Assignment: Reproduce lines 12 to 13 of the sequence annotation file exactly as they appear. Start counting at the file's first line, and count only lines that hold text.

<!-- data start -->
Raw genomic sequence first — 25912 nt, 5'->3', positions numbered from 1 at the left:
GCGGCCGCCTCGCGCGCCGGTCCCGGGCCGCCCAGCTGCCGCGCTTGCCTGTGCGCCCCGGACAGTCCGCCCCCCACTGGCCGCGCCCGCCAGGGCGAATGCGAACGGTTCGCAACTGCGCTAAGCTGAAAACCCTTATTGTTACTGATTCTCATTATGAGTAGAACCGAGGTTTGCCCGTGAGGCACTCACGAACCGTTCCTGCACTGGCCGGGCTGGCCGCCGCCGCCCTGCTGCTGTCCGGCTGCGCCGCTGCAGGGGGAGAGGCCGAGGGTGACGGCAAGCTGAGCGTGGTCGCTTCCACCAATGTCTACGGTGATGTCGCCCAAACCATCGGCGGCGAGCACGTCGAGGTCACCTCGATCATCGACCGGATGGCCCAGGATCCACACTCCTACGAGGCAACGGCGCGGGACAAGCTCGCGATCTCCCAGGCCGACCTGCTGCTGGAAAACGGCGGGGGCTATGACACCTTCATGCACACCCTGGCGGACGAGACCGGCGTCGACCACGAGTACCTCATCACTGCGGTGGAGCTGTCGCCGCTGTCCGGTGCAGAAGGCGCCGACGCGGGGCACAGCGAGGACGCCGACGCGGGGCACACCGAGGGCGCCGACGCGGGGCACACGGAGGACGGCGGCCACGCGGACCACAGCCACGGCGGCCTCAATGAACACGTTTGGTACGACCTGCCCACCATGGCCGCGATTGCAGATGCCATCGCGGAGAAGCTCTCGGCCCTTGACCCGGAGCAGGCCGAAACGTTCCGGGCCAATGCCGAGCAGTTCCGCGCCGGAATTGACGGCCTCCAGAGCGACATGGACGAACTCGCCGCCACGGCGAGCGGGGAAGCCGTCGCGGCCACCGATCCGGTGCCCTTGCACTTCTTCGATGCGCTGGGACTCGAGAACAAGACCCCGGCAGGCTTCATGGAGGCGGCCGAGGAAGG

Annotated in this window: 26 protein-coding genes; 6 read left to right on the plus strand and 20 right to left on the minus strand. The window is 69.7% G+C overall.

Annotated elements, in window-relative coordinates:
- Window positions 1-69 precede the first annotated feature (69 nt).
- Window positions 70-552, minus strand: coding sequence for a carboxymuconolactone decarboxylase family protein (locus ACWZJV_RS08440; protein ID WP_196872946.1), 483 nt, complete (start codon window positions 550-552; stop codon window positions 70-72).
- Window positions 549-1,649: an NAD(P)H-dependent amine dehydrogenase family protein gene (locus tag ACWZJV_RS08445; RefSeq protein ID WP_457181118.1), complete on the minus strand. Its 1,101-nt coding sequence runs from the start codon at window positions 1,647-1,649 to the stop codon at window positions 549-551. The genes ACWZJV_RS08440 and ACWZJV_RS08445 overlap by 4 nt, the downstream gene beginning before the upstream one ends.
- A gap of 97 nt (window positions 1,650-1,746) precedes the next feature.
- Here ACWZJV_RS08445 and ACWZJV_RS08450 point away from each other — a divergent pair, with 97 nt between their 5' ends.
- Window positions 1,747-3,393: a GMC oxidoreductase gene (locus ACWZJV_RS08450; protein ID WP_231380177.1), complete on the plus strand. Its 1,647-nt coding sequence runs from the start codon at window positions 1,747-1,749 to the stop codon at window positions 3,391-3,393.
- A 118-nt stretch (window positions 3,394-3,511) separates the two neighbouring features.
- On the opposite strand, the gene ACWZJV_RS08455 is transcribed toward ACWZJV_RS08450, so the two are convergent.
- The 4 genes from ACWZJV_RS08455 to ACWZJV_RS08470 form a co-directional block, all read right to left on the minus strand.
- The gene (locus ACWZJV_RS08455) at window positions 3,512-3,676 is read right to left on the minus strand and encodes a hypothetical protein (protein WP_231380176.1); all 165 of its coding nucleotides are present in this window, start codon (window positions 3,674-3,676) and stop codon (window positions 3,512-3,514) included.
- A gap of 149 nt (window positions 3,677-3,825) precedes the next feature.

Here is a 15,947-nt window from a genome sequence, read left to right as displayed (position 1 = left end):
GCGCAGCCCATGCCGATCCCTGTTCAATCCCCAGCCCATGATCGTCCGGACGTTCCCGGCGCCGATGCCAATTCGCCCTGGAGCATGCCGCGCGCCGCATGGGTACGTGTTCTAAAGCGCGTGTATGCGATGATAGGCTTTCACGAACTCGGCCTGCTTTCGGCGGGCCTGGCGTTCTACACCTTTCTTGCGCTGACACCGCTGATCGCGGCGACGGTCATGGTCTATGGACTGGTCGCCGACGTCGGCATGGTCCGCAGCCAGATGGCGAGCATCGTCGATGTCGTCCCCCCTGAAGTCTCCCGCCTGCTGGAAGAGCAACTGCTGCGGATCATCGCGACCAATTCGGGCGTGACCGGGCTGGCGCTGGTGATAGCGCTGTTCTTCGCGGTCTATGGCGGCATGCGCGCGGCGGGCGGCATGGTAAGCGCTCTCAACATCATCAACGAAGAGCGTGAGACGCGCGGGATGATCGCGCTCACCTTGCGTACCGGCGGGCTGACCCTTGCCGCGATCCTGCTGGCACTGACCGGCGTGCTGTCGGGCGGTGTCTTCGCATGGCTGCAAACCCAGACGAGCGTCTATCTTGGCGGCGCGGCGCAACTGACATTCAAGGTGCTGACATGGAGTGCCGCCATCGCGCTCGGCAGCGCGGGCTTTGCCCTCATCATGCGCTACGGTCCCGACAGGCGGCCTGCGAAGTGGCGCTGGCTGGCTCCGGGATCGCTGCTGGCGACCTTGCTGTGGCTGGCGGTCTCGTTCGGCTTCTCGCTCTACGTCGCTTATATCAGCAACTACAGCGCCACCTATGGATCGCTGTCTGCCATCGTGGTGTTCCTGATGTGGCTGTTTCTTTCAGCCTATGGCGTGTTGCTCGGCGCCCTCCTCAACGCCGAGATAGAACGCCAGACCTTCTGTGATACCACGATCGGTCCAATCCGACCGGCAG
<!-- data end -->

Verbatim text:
- On the opposite strand, the gene ACWZJV_RS08455 is transcribed toward ACWZJV_RS08450, so the two are convergent.
- The 4 genes from ACWZJV_RS08455 to ACWZJV_RS08470 form a co-directional block, all read right to left on the minus strand.